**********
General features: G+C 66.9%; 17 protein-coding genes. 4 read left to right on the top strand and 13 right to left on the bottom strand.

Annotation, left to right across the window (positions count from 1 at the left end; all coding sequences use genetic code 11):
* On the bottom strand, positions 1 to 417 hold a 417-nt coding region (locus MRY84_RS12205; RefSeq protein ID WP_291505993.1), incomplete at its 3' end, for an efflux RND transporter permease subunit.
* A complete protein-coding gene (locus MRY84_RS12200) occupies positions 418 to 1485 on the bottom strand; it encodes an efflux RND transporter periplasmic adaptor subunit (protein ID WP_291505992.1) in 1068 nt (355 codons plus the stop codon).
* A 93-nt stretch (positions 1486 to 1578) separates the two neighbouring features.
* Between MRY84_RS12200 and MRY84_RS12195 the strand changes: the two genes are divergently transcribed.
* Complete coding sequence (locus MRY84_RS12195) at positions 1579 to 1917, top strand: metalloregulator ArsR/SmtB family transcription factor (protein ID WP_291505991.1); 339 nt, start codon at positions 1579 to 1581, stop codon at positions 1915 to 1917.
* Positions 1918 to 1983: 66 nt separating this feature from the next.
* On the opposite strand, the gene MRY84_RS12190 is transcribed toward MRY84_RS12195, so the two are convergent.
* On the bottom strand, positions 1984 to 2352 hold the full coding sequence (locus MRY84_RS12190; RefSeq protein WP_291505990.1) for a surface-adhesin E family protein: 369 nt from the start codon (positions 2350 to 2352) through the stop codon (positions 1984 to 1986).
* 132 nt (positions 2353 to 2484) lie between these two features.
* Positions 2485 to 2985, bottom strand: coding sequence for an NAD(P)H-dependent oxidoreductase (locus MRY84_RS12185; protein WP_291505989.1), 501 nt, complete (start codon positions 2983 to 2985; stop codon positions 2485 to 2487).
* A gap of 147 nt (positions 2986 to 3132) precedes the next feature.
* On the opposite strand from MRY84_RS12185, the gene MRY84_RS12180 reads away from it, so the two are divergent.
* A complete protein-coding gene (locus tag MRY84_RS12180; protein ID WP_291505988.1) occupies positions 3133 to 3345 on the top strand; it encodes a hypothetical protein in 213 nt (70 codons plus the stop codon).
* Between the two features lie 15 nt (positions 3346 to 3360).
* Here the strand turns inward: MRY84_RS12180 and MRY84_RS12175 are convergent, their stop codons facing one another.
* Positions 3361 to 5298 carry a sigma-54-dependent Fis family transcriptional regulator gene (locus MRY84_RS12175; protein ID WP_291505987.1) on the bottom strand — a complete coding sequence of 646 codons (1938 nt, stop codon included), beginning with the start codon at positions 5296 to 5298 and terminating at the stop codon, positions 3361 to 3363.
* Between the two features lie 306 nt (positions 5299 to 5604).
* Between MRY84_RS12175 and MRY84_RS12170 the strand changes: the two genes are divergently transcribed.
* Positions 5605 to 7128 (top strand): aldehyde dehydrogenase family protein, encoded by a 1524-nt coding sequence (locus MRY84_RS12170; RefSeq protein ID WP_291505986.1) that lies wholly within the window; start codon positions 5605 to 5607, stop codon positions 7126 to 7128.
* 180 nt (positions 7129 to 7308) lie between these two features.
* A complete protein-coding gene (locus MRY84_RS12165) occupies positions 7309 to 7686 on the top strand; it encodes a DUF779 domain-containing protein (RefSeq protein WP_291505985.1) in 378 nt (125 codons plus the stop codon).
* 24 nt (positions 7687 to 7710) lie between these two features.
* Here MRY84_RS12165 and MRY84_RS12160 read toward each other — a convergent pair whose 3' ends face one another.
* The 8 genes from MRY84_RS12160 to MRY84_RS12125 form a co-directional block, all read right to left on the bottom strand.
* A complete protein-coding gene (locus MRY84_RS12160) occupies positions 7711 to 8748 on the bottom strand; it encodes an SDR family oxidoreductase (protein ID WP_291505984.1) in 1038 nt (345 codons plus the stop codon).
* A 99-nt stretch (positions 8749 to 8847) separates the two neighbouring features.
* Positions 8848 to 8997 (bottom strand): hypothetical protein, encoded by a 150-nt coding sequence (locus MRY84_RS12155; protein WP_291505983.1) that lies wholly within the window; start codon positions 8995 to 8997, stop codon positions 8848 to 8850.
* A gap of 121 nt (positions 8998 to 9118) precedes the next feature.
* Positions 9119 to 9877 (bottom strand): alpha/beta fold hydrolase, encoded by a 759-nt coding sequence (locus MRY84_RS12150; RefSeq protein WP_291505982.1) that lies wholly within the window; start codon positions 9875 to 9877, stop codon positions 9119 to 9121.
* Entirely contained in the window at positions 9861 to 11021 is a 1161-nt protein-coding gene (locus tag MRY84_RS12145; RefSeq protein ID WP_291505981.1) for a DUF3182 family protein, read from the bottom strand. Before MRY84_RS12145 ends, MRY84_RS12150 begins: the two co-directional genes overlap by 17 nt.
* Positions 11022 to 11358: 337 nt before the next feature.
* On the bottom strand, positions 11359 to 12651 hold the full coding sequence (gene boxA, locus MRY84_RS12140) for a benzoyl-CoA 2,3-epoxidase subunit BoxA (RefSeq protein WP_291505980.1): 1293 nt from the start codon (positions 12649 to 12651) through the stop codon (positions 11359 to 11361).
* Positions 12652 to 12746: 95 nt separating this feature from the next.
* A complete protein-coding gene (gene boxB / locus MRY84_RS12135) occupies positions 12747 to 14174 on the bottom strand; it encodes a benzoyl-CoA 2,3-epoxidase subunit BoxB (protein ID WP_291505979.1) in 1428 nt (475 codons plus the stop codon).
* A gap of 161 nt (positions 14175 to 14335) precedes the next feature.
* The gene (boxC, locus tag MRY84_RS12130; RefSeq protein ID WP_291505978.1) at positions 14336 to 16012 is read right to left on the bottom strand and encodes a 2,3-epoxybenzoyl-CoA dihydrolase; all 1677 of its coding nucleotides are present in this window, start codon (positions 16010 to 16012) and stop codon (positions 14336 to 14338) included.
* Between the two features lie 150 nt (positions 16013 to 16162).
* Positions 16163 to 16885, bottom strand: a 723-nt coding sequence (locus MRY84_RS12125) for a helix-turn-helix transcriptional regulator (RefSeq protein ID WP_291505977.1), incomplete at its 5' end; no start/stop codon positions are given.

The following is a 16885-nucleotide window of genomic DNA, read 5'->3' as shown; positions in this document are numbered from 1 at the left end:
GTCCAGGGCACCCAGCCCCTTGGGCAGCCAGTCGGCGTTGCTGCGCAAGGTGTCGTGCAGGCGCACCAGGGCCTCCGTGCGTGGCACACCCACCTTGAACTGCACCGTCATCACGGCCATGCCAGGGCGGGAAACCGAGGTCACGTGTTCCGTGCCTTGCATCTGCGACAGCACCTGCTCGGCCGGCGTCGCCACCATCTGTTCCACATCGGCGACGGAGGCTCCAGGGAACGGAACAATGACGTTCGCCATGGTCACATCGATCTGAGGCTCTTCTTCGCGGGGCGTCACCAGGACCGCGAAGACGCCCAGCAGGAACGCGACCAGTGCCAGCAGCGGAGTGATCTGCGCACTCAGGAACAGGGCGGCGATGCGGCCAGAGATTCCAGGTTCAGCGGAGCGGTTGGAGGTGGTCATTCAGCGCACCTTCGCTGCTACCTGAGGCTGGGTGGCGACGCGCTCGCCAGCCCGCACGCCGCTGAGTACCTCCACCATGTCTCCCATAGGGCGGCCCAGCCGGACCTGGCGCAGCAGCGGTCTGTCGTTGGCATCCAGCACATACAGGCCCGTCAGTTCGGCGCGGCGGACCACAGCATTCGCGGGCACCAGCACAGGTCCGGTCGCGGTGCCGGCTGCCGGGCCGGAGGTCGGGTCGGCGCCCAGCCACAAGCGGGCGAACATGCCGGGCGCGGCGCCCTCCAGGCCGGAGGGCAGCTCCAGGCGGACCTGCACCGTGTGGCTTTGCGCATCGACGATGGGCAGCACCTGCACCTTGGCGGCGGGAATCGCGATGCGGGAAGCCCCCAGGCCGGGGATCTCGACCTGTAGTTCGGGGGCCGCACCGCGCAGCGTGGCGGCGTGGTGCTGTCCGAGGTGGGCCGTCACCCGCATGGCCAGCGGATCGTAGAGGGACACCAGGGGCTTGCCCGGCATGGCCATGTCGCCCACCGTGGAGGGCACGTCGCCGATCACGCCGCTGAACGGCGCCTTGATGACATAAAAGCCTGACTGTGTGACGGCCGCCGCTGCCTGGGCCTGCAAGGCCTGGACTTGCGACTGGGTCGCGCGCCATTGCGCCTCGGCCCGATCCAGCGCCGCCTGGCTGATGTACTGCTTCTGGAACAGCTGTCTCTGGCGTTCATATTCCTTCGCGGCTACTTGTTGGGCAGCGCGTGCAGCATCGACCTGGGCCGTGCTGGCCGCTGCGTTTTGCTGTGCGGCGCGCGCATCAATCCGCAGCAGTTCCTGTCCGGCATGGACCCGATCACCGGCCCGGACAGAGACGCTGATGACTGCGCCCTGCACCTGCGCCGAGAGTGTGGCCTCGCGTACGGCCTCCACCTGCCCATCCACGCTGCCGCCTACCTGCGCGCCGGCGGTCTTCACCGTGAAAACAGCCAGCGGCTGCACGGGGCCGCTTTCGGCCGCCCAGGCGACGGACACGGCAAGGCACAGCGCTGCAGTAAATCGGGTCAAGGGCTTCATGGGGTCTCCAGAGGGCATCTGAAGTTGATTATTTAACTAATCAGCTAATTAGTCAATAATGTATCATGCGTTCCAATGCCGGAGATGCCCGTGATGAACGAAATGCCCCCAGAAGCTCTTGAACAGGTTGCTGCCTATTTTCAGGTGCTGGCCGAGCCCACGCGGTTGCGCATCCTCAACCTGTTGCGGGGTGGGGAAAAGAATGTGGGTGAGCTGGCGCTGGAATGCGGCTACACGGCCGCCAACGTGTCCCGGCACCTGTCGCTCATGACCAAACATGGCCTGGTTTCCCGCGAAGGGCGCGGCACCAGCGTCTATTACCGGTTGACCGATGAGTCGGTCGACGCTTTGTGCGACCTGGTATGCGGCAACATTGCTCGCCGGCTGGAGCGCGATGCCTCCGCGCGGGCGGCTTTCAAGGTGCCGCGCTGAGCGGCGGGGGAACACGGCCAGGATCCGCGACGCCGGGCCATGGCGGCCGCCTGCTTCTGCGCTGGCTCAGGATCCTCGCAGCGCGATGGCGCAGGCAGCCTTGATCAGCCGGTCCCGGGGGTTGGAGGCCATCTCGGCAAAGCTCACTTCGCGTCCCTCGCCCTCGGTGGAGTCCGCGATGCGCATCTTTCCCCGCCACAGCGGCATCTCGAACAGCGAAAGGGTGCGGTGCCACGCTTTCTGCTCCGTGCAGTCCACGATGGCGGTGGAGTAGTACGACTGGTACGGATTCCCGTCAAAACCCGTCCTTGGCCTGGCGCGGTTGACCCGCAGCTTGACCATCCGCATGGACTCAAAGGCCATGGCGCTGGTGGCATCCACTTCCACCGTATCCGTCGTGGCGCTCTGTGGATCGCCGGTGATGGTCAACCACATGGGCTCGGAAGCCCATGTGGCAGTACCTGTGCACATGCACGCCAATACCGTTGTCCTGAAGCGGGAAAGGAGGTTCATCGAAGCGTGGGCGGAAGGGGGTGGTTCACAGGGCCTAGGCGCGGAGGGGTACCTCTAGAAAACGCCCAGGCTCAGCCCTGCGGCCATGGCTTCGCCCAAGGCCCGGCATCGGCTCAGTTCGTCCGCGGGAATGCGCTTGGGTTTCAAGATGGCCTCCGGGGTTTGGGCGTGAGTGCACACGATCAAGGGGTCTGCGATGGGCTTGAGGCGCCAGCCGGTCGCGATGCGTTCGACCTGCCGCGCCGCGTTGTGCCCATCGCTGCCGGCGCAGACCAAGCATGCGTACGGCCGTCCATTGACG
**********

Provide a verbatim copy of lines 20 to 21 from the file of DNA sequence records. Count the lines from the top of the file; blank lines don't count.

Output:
* Between MRY84_RS12175 and MRY84_RS12170 the strand changes: the two genes are divergently transcribed.
* Positions 5605 to 7128 (top strand): aldehyde dehydrogenase family protein, encoded by a 1524-nt coding sequence (locus MRY84_RS12170; RefSeq protein ID WP_291505986.1) that lies wholly within the window; start codon positions 5605 to 5607, stop codon positions 7126 to 7128.